http://itsaboutthemoney.net/start-spreading-the-news/2017/11/6/saying-goodbye-to-matsui-and-meb)

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We are sports fans.  There is something special and wonderful and unique about being a sports fan.  We love our teams and certain players.  We get excited by special moments.

 And when disappointment hits, it hits hard – and it often hurts. 

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A Shining Light

(Author’s note – I changed the names of the student in this true story.)

Way back, a long time ago, when I was a teacher, I had a student named Beth.  One day in class, during a discussion about Pre-Columbian America, Beth shared that she was of Native American decent.  That prompted me to bestow a nickname on her.  (I gave happy nicknames to lots of kids.)  From that day forward Beth was “A Shining Light in the Sky.”  Beth loved the nickname.  She came to class every day with a warm smile.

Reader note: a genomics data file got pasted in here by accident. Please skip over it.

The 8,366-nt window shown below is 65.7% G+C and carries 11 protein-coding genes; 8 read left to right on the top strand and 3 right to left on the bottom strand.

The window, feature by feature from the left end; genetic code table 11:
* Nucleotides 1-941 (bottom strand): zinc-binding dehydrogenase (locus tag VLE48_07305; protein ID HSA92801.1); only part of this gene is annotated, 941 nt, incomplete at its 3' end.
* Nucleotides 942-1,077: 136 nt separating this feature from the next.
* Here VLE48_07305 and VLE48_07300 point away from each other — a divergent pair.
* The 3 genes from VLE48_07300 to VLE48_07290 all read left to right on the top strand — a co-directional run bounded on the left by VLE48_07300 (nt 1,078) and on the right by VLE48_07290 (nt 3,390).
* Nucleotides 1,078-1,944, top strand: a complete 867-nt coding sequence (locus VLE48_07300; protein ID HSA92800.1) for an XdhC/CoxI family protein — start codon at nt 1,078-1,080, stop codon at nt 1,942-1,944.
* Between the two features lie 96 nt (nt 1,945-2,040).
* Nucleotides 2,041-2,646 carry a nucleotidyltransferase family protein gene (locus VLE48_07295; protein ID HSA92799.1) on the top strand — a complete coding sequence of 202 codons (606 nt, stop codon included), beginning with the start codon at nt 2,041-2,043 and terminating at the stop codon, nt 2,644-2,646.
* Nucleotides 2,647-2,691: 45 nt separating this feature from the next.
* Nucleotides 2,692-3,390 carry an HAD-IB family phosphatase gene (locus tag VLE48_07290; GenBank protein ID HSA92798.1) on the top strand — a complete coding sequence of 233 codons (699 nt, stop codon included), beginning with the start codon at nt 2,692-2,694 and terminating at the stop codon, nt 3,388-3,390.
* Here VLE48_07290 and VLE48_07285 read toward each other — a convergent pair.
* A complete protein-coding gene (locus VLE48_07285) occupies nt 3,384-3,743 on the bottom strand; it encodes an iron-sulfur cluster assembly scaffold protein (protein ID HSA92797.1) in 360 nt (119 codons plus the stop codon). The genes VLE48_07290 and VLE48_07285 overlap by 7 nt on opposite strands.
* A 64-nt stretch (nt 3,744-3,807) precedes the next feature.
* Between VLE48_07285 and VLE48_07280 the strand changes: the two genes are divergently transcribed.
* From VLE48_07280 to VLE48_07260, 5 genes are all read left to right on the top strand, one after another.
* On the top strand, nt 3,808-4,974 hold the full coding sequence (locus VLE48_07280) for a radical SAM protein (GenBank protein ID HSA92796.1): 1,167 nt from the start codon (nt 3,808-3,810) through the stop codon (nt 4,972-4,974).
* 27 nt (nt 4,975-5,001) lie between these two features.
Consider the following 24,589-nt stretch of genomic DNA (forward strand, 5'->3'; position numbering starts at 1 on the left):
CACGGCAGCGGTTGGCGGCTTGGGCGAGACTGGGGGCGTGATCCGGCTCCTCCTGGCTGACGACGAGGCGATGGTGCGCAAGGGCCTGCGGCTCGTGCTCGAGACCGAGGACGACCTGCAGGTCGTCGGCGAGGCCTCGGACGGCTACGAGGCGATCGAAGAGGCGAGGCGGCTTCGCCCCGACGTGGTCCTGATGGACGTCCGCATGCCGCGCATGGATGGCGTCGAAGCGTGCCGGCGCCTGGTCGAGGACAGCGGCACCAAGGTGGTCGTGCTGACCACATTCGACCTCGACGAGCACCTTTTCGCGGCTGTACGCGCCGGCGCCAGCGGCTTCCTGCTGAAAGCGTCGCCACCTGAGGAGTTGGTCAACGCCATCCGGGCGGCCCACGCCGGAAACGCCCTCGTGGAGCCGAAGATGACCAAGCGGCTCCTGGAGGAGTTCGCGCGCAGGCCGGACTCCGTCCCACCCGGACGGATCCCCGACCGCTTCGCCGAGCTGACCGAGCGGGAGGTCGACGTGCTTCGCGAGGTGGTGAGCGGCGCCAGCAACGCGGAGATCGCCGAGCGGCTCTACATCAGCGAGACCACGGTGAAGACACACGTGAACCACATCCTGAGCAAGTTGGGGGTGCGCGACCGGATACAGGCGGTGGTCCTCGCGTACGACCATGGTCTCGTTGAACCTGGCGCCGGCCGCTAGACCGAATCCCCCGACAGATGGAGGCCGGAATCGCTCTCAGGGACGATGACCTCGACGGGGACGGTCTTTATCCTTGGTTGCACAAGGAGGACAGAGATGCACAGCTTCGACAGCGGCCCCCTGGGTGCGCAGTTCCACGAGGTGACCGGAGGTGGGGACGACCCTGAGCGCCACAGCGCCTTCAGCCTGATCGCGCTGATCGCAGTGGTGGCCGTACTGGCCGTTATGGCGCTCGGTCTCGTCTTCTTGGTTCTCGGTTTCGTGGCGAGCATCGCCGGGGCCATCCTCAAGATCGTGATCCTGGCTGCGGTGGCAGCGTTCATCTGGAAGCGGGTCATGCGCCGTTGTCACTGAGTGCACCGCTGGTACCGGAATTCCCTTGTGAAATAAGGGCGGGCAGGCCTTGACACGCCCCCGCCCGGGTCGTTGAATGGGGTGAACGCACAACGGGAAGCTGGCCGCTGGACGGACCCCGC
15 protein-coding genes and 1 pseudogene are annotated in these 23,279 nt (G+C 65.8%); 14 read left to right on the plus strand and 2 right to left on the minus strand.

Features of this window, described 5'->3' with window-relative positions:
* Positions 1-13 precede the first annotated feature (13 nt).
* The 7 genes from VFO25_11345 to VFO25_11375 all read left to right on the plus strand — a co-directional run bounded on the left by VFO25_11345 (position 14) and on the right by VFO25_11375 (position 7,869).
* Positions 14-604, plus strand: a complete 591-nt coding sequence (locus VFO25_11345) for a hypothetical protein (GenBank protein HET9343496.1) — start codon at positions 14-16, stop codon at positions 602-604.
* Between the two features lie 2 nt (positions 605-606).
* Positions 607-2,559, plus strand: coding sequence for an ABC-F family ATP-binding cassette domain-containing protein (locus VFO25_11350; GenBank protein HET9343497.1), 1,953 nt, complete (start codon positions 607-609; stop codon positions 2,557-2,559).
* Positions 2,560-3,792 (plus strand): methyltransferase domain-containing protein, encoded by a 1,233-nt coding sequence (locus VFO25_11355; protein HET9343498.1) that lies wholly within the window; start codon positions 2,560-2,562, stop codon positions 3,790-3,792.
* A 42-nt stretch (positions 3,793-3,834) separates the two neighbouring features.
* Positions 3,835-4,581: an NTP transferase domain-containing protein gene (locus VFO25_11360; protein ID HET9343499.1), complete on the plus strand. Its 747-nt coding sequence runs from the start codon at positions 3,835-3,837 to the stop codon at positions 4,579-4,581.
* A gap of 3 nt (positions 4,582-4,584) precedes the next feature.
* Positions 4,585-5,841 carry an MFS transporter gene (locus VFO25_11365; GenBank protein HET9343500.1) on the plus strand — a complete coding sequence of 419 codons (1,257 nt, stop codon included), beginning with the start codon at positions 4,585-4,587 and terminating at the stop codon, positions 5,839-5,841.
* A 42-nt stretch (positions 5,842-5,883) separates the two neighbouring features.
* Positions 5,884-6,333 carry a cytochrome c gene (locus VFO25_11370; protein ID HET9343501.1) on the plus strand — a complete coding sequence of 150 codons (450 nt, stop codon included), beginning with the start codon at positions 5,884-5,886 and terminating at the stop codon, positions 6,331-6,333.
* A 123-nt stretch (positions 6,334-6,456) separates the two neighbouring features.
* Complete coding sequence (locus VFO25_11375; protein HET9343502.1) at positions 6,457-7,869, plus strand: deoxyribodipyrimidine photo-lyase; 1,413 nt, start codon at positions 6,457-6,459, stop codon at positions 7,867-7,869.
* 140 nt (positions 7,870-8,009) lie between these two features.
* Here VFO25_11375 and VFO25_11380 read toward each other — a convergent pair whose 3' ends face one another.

Beth was one of those kids who was easy to like as a teacher:  She was happy, enthusiastic, a hard worker, and team player.  A model student, Beth was the type of kid who makes teaching a joy.

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The Judge

(The following passage was included as part of the monthly newsletter that I send out to the parents of my school community.)

It is no secret that I enjoy sports, mostly baseball, and that I have always been a big fan of the New York Yankees.  There is something about baseball that resonates with me.  The ebb and flow of the game, the simplicity, the day-to-day consistency…  Like a good friend, from April through September, baseball is a constant companion.  I love it.

One of the big stories that has come out of this year’s baseball season has been the fact that a rookie on the New York Yankees, a certain Aaron Judge, recently set the record for the most home runs ever hit in one’s first season.  No player had ever hit 50 home runs as a rookie until Aaron Judge accomplished that feat.  Amazing.

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The Houston Astros and You!